An archaeology presentation and public meeting took place in February 2011 to find out and to offer suggestions for managing Savannah's Revolutionary War battlefield resources. Archaeologist Rita Elliott from the Coastal Heritage Society revealed Revolutionary War discoveries in Savannah stemming from the two "Savannah Under Fire" projects conducted from 2007–2011. The projects uncovered startling discoveries, including trenches, fortifications, and battle debris. The research also showed that residents and tourists are interested in these sites. Archaeologists described the findings and explored ways to generate economic income and increase the quality of life of area residents.

General Casimir Pulaski, 1931 Issue, 2c

This event is commemorated each year by presidential proclamation on General Pulaski Memorial Day.

Influence on Haitian revolutionaries[edit]

The battle is much remembered in Haitian history[citation needed]; the Chasseurs-Volontaires de Saint-Domingue, consisting of over 500 gens de couleur - free men of color from Saint-Domingue—fought on the French side. Henri Christophe, who later became king of independent Haiti, is thought to have been among these troops. Many other less notable Haitians served in this unit and formed the officer class of the rebel armies in the Haitian Revolution, especially in the North Province around today's Cap-Haïtien where the unit was recruited.[citation needed]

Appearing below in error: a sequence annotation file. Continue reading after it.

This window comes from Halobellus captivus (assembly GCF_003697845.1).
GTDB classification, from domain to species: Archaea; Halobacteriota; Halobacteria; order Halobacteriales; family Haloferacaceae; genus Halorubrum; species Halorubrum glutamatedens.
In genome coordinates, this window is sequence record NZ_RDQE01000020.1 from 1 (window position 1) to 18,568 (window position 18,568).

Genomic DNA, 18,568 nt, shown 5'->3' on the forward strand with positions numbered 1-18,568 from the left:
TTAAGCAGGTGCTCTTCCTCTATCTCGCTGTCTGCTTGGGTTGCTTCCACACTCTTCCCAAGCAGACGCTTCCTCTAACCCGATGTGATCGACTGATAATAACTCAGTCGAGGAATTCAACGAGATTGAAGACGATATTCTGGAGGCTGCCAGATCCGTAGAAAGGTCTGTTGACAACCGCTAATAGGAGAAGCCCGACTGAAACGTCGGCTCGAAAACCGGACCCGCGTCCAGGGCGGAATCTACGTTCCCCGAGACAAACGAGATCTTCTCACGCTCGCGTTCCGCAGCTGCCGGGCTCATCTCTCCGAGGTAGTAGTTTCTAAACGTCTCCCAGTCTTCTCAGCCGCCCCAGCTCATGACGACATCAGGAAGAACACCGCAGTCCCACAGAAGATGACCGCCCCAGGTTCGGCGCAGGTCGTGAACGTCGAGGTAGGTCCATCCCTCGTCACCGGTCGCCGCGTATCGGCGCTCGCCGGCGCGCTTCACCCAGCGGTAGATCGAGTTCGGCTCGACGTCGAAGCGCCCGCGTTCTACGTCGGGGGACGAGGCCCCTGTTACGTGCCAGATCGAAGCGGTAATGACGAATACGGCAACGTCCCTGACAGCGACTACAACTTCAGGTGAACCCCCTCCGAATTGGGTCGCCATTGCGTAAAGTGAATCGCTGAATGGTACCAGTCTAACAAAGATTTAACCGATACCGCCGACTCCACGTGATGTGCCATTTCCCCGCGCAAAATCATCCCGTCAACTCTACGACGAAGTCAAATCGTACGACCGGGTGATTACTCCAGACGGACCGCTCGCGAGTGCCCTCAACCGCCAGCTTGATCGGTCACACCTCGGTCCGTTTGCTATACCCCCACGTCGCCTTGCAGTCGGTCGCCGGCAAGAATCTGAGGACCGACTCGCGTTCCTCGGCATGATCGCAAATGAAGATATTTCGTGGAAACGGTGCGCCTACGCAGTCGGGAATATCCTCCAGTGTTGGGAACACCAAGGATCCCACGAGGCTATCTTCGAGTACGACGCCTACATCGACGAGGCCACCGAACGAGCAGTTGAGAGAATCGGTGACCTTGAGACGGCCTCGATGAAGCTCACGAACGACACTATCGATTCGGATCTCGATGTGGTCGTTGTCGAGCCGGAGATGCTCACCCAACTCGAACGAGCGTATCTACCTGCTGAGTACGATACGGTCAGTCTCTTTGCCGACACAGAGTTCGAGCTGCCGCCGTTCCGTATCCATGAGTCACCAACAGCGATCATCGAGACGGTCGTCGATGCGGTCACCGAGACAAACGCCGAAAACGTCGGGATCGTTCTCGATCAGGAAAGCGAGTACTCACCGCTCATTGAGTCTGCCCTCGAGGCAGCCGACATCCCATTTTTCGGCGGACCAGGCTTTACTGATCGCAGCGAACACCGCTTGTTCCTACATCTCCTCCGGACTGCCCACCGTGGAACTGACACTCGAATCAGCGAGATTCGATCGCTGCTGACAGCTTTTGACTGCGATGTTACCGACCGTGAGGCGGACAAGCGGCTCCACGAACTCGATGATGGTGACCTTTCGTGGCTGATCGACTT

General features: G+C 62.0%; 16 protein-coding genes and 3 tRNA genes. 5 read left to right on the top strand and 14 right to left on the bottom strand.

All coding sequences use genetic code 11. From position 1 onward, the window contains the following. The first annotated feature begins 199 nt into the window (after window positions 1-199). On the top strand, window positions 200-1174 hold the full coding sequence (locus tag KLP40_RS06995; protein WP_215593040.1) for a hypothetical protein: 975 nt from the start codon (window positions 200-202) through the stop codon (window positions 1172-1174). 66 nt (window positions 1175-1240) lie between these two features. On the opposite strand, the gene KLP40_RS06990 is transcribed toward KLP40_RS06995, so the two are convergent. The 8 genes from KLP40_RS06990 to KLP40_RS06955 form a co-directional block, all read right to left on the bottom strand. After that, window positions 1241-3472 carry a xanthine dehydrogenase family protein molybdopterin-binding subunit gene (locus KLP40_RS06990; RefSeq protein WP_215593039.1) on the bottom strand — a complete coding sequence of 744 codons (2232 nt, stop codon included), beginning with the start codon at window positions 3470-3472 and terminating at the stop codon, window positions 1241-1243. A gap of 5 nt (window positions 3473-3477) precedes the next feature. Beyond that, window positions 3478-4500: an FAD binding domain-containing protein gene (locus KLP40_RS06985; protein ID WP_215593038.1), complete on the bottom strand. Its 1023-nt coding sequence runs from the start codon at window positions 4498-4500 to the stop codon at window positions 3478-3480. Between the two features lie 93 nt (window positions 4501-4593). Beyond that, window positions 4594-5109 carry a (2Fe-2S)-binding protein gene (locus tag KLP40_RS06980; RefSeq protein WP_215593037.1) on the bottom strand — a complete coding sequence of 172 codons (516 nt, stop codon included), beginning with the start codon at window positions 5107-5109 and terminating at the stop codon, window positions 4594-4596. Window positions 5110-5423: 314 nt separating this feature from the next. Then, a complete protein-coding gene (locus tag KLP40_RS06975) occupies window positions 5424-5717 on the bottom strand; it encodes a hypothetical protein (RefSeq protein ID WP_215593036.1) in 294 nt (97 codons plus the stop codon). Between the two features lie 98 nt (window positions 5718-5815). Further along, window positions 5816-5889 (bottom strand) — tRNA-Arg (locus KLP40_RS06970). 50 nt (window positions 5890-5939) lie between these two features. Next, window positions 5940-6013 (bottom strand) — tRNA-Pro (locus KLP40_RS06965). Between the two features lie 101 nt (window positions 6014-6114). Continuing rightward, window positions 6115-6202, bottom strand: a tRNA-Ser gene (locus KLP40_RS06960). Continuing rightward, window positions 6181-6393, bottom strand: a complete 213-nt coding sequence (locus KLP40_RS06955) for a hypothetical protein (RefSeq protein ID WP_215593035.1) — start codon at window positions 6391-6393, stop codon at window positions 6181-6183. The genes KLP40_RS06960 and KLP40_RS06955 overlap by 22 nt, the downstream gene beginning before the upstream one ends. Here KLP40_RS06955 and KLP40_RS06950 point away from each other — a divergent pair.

See also[edit]

References[edit]

  1. ^ Franco-American casualties total 800 (of which 650 are French) plus 120 prisoners. Marley pg. 323
  2. ^ Marley pg. 323
  3. ^ George P. Clark (1980). "The Role of the Haitian Volunteers at Savannah in 1779: An Attempt at an Objective View". Phylon 41 (4): 356–366. doi:10.2307/274860. JSTOR 274860. 
  4. ^ Morrill, p. 60
  5. ^ http://books.google.se/books?id=RRYEzhkkVkcC&pg=PA34&lpg=PA34&dq=Stedingk+%2B+Siege+of+Savannah&source=bl&ots=6j5jrQKgoG&sig=bVLp_sA_0gWuqBEqeelyJi-sTI8&hl=sv&ei=QCPHTPvjDc2SOqbTsdcB&sa=X&oi=book_result&ct=result&resnum=6&ved=0CDkQ6AEwBQ#v=onepage&q=Stedingk%20%2B%20Siege%20of%20Savannah&f=false
  6. ^ http://www.historynet.com/siege-of-savannah-during-the-american-revolutionary-war.htm/3
  7. ^ Morrill, p. 64
  8. ^ Department of the Army, Lineage and Honors, 118th Field Artillery.
  9. ^ Department of the Army, Lineage and Honors, 131st Military Police Company.
  10. ^ Department of the Army, Lineage and Honors, 263rd Air Defense Artillery.
  • Morrill, Dan (1993). Southern campaigns of the American Revolution. Nautical & Aviation Publishing. ISBN 1-877853-21-6. 
  • Marley, David. Wars of the Americas: A Chronology of Armed Conflict in the New World, 1492 to the PresentABC-CLIO (1998). ISBN 0-87436-837-5
  • Reynolds, Jr., William R. (2012). Andrew Pickens: South Carolina Patriot in the Revolutionary War. Jefferson NC: McFarland & Company, Inc. ISBN 978-0-7864-6694-8. 

External links[edit]